Only half of the auto parts imported to Mexico come from North America. According to INA figures, 55.2 percent of auto parts imports in 2020 came from North America (50.2 percent from the US), while 16.2 percent came from China. These two countries are followed by Japan, Germany and South Korea in terms of import volumes with around 5 percent each. There is room to grow, either to attract investments or develop local suppliers.

"The country seems to be in a risk-averse environment but the opportunities are there. Mexico has a great number of components that are imported and OEMs and Tier 1s are actively looking for those components locally," says Alberto Torrijos, Automotive Sector Leader Partner at Deloitte Mexico. This also creates many opportunities for foreign players to launch projects in the country as Tier 2 suppliers and for Mexican suppliers to enter the supply chain.

There are usually three kinds of projects when it comes to Tier 2 developments. Greenfield projects imply starting a new production facility from scratch. Acquisitions are often seen when a global player finds a company with potential for a specific product and buys it. Finally, joint ventures have also taken place where both companies create a common understanding to cooperate together toward a common goal.

Tier 2 executives and founders agree that a proper approach is necessary to make the most out of the scenario the industry is experiencing. Guido Bagglioli and Sergio Mendoza, for example, are Co-Founders of BM Castings, a joint venture in Chihuahua between a Mexican and an Italian company focused on aluminum castings for electronic component manufacturing. "Our partnership is based on our mutual experience.

On the one hand, we have a local entity with knowledge of the local market, the way it works and all the details needed to succeed in the region. On the other, Baggioli provides technical expertise," said Bagglioli. "North America, and Mexico in particular, has a great chance to take over the business that is currently based in Asia. But a correct approach to the business is necessary,” he added.

Large Tier 1 suppliers are also supporting the development of local suppliers. Midori Auto Leather, one of the largest Japanese manufacturers of leather products for vehicles, is looking to grow its local footprint. "As our suppliers level up, we are looking forward to working alongside them to assure the quality our customers demand. Most of our engineering development operations take place in Japan but we want some of our new products to be developed in Mexico," said Shinji Kashiwagura, Director General of Midori Auto Leather Mexico.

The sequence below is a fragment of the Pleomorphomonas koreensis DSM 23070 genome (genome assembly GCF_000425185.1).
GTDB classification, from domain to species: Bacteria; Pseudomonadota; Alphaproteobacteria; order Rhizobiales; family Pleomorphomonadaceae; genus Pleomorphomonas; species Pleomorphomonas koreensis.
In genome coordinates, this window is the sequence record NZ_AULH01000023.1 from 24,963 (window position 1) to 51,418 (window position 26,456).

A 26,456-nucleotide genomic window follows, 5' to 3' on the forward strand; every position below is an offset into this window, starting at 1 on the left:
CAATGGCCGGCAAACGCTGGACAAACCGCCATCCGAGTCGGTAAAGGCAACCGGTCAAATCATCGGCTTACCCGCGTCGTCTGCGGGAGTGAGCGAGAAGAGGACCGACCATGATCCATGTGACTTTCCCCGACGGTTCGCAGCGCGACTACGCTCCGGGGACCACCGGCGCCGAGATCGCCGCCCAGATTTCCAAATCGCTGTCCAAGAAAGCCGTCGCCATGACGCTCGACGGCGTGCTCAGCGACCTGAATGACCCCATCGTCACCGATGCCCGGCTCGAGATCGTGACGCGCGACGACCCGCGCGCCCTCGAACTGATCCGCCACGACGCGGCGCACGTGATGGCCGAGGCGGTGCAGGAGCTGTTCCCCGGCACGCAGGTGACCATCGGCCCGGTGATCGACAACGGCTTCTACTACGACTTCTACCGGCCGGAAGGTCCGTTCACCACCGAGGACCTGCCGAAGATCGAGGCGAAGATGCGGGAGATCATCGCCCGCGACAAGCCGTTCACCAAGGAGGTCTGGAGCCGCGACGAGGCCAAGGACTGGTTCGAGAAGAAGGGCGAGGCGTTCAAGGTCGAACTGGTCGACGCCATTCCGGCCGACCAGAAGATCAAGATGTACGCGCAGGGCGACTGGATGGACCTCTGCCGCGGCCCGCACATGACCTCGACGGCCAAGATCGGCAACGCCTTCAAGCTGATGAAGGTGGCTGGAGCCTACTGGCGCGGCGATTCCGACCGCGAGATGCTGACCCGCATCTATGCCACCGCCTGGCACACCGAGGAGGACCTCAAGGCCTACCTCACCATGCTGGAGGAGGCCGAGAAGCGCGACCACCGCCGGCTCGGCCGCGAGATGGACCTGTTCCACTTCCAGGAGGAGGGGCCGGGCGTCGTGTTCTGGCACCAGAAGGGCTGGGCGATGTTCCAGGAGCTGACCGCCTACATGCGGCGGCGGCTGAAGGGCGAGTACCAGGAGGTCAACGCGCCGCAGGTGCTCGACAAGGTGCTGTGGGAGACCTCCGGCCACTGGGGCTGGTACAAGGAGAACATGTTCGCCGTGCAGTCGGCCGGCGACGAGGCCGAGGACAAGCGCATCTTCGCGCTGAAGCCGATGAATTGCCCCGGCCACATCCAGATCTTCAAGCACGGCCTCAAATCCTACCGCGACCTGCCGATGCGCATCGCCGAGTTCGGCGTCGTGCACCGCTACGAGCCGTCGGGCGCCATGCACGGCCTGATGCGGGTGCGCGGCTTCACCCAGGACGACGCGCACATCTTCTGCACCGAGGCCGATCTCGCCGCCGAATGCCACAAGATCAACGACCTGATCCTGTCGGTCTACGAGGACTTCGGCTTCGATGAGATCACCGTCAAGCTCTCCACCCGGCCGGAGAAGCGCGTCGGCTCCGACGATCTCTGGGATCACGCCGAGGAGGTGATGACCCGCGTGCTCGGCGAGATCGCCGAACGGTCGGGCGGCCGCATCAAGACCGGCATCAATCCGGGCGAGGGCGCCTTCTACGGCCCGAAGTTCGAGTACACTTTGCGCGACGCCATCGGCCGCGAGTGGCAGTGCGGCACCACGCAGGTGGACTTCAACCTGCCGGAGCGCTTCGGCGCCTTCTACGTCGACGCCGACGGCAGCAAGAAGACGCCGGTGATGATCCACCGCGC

Javier García, former Plant Manager of NSK Bearings Manufacturing, agreed with the potential of the local supply chain. "NSK in Mexico has developed a great number of local suppliers. We have an agreement with CANACINTRA regarding industrial tourism for the automotive industry, including the specifics of what companies need to become an automotive supplier," he said.

For Deloitte and other major consultancy firms, the greatest obstacle for local suppliers is quality, costs and production capacity. Some Mexican companies have successfully climbed the supplier ladder and share the keys to their success in this regard. "First and foremost, quality certifications are a must. ISO, quality systems and an organizational structure that promotes quality are essential. By certifying processes and products, it is easier to appeal to the customer," says Francisco Santini, CEO of Ripipsa, a Mexican company with over 12 facilities in Mexico and a subsidiary in the US. "Ripipsa is a Mexican company with a history of success similar to many other companies in the country that started as an entrepreneurial project," he says.

Alian Plastics is another success story in a highly competitive automotive segment. The company has bet on portfolio diversification and smart manufacturing to level up its game. It is now a Tier 2 supplier for Audi, BMW, Tesla, Magna, Faurecia and Continental, among others. "We started our smart manufacturing projects in 2019, collecting data faster and making better decisions in a really short time. 2020 was a year of consolidation and I feel very proud of our IT team. Having all the tools available to perform our job remotely and efficiently provides us with the capabilities to diversify our operations," said Felipe Villareal, CEO of the company.

Despite the complicated scenario, there is an opportunity for the Mexican supply chain. As Rene Schlegel, President of Robert Bosch México, points out, "This is the moment for Mexico and Mexicans to become rich."

Photo by:   Robert Bosch
Alejandro Enríquez Alejandro Enríquez Journalist and Industry Analyst